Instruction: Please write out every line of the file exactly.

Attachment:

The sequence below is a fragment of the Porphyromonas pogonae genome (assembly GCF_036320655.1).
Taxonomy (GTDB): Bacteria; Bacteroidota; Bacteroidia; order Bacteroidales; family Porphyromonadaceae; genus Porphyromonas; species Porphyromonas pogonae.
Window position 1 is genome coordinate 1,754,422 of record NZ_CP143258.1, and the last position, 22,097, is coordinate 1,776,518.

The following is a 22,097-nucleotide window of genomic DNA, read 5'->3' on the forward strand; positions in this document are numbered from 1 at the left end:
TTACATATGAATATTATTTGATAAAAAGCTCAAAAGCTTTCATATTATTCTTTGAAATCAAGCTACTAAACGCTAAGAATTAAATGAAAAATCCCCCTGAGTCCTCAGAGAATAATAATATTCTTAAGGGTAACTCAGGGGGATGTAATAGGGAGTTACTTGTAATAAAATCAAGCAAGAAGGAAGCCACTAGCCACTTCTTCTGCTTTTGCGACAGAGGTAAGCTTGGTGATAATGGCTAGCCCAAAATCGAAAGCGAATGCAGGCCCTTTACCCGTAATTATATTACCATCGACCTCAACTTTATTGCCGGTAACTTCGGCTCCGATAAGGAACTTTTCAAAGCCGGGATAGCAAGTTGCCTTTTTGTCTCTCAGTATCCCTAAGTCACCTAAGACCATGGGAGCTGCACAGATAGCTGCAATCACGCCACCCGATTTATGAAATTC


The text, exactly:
The sequence below is a fragment of the Porphyromonas pogonae genome (assembly GCF_036320655.1).
Taxonomy (GTDB): Bacteria; Bacteroidota; Bacteroidia; order Bacteroidales; family Porphyromonadaceae; genus Porphyromonas; species Porphyromonas pogonae.
Window position 1 is genome coordinate 1,754,422 of record NZ_CP143258.1, and the last position, 22,097, is coordinate 1,776,518.

The following is a 22,097-nucleotide window of genomic DNA, read 5'->3' on the forward strand; positions in this document are numbered from 1 at the left end:
TTACATATGAATATTATTTGATAAAAAGCTCAAAAGCTTTCATATTATTCTTTGAAATCAAGCTACTAAACGCTAAGAATTAAATGAAAAATCCCCCTGAGTCCTCAGAGAATAATAATATTCTTAAGGGTAACTCAGGGGGATGTAATAGGGAGTTACTTGTAATAAAATCAAGCAAGAAGGAAGCCACTAGCCACTTCTTCTGCTTTTGCGACAGAGGTAAGCTTGGTGATAATGGCTAGCCCAAAATCGAAAGCGAATGCAGGCCCTTTACCCGTAATTATATTACCATCGACCTCAACTTTATTGCCGGTAACTTCGGCTCCGATAAGGAACTTTTCAAAGCCGGGATAGCAAGTTGCCTTTTTGTCTCTCAGTATCCCTAAGTCACCTAAGACCATGGGAGCTGCACAGATAGCTGCAATCACGCCACCCGATTTATGAAATTC